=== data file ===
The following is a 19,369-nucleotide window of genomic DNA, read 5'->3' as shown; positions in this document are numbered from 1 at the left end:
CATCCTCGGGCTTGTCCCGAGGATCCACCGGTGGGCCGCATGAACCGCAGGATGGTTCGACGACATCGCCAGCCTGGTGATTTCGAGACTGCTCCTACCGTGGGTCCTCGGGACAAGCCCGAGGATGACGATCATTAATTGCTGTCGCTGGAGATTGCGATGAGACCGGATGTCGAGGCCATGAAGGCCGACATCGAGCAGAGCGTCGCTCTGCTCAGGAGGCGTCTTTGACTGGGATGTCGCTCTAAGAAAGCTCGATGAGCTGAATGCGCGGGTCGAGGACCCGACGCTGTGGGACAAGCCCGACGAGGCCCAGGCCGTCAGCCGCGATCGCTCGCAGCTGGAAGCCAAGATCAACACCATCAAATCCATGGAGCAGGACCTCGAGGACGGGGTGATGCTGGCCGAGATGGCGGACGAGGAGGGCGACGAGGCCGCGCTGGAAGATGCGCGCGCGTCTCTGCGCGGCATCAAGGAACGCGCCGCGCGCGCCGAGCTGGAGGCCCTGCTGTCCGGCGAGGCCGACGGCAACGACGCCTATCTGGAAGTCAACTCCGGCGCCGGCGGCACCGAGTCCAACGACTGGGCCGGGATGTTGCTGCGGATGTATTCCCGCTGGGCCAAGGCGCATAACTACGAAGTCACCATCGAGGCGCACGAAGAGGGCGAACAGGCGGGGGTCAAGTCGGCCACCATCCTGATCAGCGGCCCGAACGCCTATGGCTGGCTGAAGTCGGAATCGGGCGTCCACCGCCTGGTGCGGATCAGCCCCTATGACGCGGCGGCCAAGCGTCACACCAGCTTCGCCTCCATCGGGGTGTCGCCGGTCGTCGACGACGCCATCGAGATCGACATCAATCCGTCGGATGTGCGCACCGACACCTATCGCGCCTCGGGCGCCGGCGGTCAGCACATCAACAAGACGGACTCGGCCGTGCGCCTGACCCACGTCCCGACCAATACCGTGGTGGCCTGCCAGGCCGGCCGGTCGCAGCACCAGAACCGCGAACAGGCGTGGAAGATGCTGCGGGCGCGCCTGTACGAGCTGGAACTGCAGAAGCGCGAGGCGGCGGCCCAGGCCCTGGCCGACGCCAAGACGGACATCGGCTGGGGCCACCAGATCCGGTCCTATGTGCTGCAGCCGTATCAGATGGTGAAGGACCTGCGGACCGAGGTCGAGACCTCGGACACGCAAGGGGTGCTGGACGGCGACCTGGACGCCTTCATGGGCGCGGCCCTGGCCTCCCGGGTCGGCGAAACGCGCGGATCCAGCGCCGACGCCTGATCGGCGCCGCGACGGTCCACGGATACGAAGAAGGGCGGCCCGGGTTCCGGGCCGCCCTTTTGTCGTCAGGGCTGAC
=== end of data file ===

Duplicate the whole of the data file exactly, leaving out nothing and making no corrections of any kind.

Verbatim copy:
The following is a 19,369-nucleotide window of genomic DNA, read 5'->3' as shown; positions in this document are numbered from 1 at the left end:
CATCCTCGGGCTTGTCCCGAGGATCCACCGGTGGGCCGCATGAACCGCAGGATGGTTCGACGACATCGCCAGCCTGGTGATTTCGAGACTGCTCCTACCGTGGGTCCTCGGGACAAGCCCGAGGATGACGATCATTAATTGCTGTCGCTGGAGATTGCGATGAGACCGGATGTCGAGGCCATGAAGGCCGACATCGAGCAGAGCGTCGCTCTGCTCAGGAGGCGTCTTTGACTGGGATGTCGCTCTAAGAAAGCTCGATGAGCTGAATGCGCGGGTCGAGGACCCGACGCTGTGGGACAAGCCCGACGAGGCCCAGGCCGTCAGCCGCGATCGCTCGCAGCTGGAAGCCAAGATCAACACCATCAAATCCATGGAGCAGGACCTCGAGGACGGGGTGATGCTGGCCGAGATGGCGGACGAGGAGGGCGACGAGGCCGCGCTGGAAGATGCGCGCGCGTCTCTGCGCGGCATCAAGGAACGCGCCGCGCGCGCCGAGCTGGAGGCCCTGCTGTCCGGCGAGGCCGACGGCAACGACGCCTATCTGGAAGTCAACTCCGGCGCCGGCGGCACCGAGTCCAACGACTGGGCCGGGATGTTGCTGCGGATGTATTCCCGCTGGGCCAAGGCGCATAACTACGAAGTCACCATCGAGGCGCACGAAGAGGGCGAACAGGCGGGGGTCAAGTCGGCCACCATCCTGATCAGCGGCCCGAACGCCTATGGCTGGCTGAAGTCGGAATCGGGCGTCCACCGCCTGGTGCGGATCAGCCCCTATGACGCGGCGGCCAAGCGTCACACCAGCTTCGCCTCCATCGGGGTGTCGCCGGTCGTCGACGACGCCATCGAGATCGACATCAATCCGTCGGATGTGCGCACCGACACCTATCGCGCCTCGGGCGCCGGCGGTCAGCACATCAACAAGACGGACTCGGCCGTGCGCCTGACCCACGTCCCGACCAATACCGTGGTGGCCTGCCAGGCCGGCCGGTCGCAGCACCAGAACCGCGAACAGGCGTGGAAGATGCTGCGGGCGCGCCTGTACGAGCTGGAACTGCAGAAGCGCGAGGCGGCGGCCCAGGCCCTGGCCGACGCCAAGACGGACATCGGCTGGGGCCACCAGATCCGGTCCTATGTGCTGCAGCCGTATCAGATGGTGAAGGACCTGCGGACCGAGGTCGAGACCTCGGACACGCAAGGGGTGCTGGACGGCGACCTGGACGCCTTCATGGGCGCGGCCCTGGCCTCCCGGGTCGGCGAAACGCGCGGATCCAGCGCCGACGCCTGATCGGCGCCGCGACGGTCCACGGATACGAAGAAGGGCGGCCCGGGTTCCGGGCCGCCCTTTTGTCGTCAGGGCTGAC